The proposed tariff also would support a $600 million clean energy fund and support battery storage programs for low income customers.
“It’s not going to kill the solar industry,” said Hong. “This is not an issue of no solar at all.  It's an issue of where can we correct the marketplace so that we continue to incentivize those other things and other technologies that will help us get to decarbonizing the grid.”


SDG&E’s parent company, Sempra, supports the San Diego County Taxpayers Association financially by contributing tens of thousands of dollars annually in membership dues and other payments, records showed.
“San Diego Gas and Electric is a member of the Taxpayers Association, as are other San Diego companies, as are many households,” said Hong. “Did they influence this discussion or process?  Absolutely not.”
Currently, the proposed NEM 3.0 tariff has been put on hold indefinitely at the California Public Utilities Commission (CPUC).
Last month, Governor Gavin Newsom said there was “more work to be done” on NEM 3.0 before it goes to a final vote at the CPUC.

Related Articles

WATCH RELATED: Sempra's California utilities predict $21.2 billion in capital projects by 2026 (Feb. 2022).

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Bull City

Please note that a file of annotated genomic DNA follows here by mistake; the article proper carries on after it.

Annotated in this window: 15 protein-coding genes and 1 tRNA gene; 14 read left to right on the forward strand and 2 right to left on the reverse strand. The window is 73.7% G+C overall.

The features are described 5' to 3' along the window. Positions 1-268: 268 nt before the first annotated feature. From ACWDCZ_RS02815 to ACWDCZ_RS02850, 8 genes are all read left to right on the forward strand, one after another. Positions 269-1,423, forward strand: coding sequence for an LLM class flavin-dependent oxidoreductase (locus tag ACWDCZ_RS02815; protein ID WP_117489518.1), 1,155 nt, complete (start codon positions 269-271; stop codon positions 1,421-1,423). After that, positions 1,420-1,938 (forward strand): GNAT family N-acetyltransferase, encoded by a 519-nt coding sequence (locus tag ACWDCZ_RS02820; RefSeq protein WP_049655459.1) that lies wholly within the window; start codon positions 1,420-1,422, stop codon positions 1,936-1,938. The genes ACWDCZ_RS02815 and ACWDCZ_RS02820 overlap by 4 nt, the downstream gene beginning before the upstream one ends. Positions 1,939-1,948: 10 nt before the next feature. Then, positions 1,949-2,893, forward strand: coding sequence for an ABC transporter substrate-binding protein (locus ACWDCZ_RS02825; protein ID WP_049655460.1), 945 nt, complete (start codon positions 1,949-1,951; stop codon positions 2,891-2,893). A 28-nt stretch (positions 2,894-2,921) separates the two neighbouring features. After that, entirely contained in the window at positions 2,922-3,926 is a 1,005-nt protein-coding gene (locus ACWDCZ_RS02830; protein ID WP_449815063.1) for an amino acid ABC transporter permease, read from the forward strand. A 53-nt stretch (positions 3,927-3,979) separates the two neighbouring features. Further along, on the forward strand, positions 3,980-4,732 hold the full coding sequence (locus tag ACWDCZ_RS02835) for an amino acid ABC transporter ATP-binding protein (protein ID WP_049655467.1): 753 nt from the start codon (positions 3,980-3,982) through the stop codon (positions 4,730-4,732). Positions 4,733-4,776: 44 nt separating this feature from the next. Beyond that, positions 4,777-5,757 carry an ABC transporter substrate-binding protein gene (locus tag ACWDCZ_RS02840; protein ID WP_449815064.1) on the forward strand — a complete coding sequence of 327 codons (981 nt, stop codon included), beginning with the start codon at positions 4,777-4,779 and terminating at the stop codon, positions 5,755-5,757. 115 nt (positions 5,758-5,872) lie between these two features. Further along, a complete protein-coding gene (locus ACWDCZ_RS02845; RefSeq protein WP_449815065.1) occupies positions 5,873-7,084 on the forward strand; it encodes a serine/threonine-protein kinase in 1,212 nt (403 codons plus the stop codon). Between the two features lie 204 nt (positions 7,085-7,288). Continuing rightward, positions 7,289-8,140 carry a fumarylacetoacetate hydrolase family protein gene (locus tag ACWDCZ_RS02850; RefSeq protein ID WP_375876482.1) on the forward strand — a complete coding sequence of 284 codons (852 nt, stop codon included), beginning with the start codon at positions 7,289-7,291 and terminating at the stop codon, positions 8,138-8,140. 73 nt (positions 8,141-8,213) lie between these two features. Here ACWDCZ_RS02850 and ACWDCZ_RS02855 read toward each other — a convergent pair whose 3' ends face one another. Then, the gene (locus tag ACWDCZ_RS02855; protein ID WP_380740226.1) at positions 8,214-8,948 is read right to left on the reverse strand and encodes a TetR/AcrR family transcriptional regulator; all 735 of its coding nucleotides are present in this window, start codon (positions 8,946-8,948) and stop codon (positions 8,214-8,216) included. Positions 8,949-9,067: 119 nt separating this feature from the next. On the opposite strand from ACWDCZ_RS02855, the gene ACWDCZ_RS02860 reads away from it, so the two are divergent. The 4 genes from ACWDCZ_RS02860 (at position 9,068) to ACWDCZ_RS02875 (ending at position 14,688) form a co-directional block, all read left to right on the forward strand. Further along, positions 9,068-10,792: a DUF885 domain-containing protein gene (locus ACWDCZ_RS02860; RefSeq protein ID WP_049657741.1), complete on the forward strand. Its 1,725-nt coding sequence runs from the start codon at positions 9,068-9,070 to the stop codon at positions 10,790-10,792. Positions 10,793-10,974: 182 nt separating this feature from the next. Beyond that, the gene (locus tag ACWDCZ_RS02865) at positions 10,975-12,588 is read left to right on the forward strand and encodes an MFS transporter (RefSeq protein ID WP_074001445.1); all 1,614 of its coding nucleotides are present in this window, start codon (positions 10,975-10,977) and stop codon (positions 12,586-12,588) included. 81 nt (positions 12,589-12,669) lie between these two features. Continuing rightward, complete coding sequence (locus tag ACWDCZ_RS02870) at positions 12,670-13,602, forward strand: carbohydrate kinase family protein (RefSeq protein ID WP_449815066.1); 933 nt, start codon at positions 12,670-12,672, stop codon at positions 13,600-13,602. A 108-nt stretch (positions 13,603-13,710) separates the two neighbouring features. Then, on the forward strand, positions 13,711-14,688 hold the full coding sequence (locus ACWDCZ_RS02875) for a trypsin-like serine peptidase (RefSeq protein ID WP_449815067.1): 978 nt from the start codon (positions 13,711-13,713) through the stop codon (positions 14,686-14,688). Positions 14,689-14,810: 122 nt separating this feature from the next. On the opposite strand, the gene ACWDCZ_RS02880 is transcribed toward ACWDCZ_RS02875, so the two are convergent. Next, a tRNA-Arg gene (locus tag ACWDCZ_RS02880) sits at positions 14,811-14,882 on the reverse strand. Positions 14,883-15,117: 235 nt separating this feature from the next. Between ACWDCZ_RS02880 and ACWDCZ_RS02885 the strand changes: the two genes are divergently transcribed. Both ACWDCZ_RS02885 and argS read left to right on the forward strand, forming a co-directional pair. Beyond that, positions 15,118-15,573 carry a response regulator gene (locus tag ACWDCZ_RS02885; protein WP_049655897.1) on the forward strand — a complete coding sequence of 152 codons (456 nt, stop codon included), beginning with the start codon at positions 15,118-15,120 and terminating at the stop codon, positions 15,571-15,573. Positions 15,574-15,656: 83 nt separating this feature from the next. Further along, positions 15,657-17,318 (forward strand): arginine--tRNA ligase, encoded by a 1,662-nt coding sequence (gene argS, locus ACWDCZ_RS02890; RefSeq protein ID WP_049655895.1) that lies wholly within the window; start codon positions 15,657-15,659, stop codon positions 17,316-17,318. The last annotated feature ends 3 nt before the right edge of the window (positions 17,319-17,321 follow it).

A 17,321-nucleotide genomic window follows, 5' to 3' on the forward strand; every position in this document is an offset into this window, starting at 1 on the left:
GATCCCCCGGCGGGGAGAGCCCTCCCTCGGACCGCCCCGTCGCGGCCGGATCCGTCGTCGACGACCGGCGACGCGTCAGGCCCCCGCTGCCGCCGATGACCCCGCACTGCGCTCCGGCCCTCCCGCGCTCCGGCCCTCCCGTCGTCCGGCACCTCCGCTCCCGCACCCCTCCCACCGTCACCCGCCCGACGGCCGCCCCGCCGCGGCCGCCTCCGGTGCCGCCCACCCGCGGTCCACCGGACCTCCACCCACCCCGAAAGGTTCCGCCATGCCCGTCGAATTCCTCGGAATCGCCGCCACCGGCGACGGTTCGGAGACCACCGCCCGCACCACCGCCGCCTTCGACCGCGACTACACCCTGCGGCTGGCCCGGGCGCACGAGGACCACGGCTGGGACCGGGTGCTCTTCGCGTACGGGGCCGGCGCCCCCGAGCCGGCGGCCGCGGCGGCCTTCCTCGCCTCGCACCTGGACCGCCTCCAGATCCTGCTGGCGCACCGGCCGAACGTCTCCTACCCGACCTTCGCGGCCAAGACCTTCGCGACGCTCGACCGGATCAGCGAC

A fine fellow
North Carolina
Don’t worry,  someone in the house will fuck it up by adding some useless rider that the senate would never agree too to.
Sorry for being pedantic, but let's try a little harder.

I hope the House will be more circumspect on this than the Senate. This bill sat around for years, and the Senate passed it with no debate or public comment. Ridiculous.



Super Anarchist
De Nile
I'm one of those odd ducks that likes getting up when it's dark, and I need that evening light to stay awake past 10... So I don't mind. But the 3 ladies in my house will hate it in the winter.



Super Anarchist
Washington DC
Sorry for being pedantic, but let's try a little harder.

I hope the House will be more circumspect on this than the Senate. This bill sat around for years, and the Senate passed it with no debate or public comment. Ridiculous.
Sorry for the spelling error, or what is grammatical?  Tough call, I'll try to do better in the future. 

They've got a committee looking into it, so circumspect it is.

"The proposal will now go to the House, where the Energy and Commerce Committee had a hearing to discuss possible legislation last week.

Pallone, the chairman of the committee, agreed in his opening statement at the hearing that it is “time we stop changing our clocks.” But he said he was undecided about whether daylight saving time or standard time is the way to go."

I am an early riser (4-5am, 6 if I decide to sleep in),  so the time shift doesn't really bother me one way or the other.   Except when I'm up an about,  no one else in the house is, so no noisy projects.  I will enjoy being able to do yard work after regular working hours for an extra hour or so,  rather than wasting those hours on the weekend.